I bought ‘Symphony of the Origin’ and ‘Symphony of Eternity’ for android at the same time. ‘Eternity’ was made first, and ‘Origin’ is the prequel, and you’ll find some of the same characters appearing in both games. I preferred ‘Eternity’ to ‘Origin’ (though I know some reviewers disagree). Overall, ‘Eternity’ is a fun little RPG, with lots of customization options and a decent (but familiar) plot.

‘Symphony of Eternity’ follows Kreist and his golem friend Dauturu as they travel the world looking for Regratlute. They soon meet Laishutia, the princess of Eashtend, who fled her kingdom after a coup d’etat. Together the three of them explore dungeons looking for spirit crystals so they can make Regratlute. Overall, the plot isn’t anything spectacular, but it made more sense and the characters were less annoying than in ‘Origin’. The writing was also better, with less awkward bits.

The fighting system uses turn-based battles. You have a normal attack, skills, breaks (100% accurate, more powerful versions of regular attacks), and stances. The stance you have affects some of the skills you can use, and can also raise and lower some stats. For instance, the Magic Attacker stances raises your magic attack but lowers your physical attack. The stances can make quite a big difference, so don’t forget to change them. Overall, I found the fighting a lot more fun than in ‘Origin’, mostly because in ‘Eternity’ you actually need to think about what skills you bring into battle and have some sort of strategy. My one complaint is that the break skill can be a bit difficult to activate for the first character – you need to press the break button after you’ve finished giving your orders and before the character attacks, which doesn’t give you much time if you want the first character (usually Kreist) to use a break skill.

As in ‘Origin’, there are a lot of customization options, which was my favourite part of the game. Characters learn skills from tablets. While the tablet is equipped you can use all the skills on it, except the mastery skill. You earn TP points from battling which you use to master the tablets, which allows you to use its skills when it’s not equipped. Tablets also have mastery skills, which are things like special passive abilities, powerful attacks, or merit points. You need to fully master the tablet to gain access to that skill. Merit points are also important, and you use them to enhance your stats, ie, 10 merit points to physical attack will increase it by 10%. You earn merit points from tablets, from leveling up, and from your equipment. You can change them whenever you like, so you might find yourself leveling up your magical defense before a boss that uses mostly magic attacks. Equipment also comes with merit points, and if you choose to make your own equipment you can assign the merit points however you like. Particularly in the beginning, when you haven’t mastered a lot of tablets, you’ll find yourself changing them around before boss battles. I found it quite fun to plan the skills my characters were going to have and prepare them for boss battles. The help files in the game are pretty good at explaining the merit point and tablet systems and the bonuses you’ll get from your merit points, so it’s a good idea to have a quick look at it before getting too far into the game.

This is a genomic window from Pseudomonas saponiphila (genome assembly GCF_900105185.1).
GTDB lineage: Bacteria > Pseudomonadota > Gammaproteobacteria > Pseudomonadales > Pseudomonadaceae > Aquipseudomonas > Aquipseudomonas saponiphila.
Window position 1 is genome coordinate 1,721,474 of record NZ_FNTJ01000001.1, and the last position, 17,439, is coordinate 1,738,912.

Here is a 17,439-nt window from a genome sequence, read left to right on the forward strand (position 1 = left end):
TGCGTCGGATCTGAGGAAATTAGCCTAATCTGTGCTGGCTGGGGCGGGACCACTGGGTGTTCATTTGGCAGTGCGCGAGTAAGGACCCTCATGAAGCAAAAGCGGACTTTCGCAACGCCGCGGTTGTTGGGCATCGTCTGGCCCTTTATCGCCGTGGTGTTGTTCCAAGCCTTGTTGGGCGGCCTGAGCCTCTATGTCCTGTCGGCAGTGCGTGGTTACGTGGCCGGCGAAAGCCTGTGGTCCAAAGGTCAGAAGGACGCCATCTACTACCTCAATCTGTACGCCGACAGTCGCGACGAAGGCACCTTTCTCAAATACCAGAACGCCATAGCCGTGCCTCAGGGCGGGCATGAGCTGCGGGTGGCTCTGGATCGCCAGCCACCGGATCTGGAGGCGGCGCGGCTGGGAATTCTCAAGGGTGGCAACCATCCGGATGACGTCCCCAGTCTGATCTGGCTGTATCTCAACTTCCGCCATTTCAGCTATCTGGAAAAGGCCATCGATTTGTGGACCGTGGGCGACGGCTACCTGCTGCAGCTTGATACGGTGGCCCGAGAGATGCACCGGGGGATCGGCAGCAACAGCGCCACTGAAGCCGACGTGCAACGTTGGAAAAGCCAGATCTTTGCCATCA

The controls mostly work well, though you will sometimes find yourself stuck behind rocks or trees. The main issue I had with them was when the exit to the next area happened to be near the map button. Then it was a bit of a challenge to actually move on without opening the map. Entering and exiting the airship you eventually get is also a bit of a pain.

The game doesn’t look quite as nice as ‘Origin’, and the menus are a bit more clunky to navigate. This is to be expected however as ‘Origin’ is the more recent game. ‘Origin’ is supposed to be the prequel, but some of the details from the two games don’t actually fit together that well, especially the information about the golems. If that is a criticism though, it’s directed at ‘Origin’, not ‘Eternity’.

The game should take between 12-15 hours to complete, and once you’ve finished you can use your completed save data to go back and enter sealed areas you couldn’t get too before. Overall, I found it quite an enjoyable game, despite some issues with the controls. Considering I got it for only $3, I was pretty happy with it.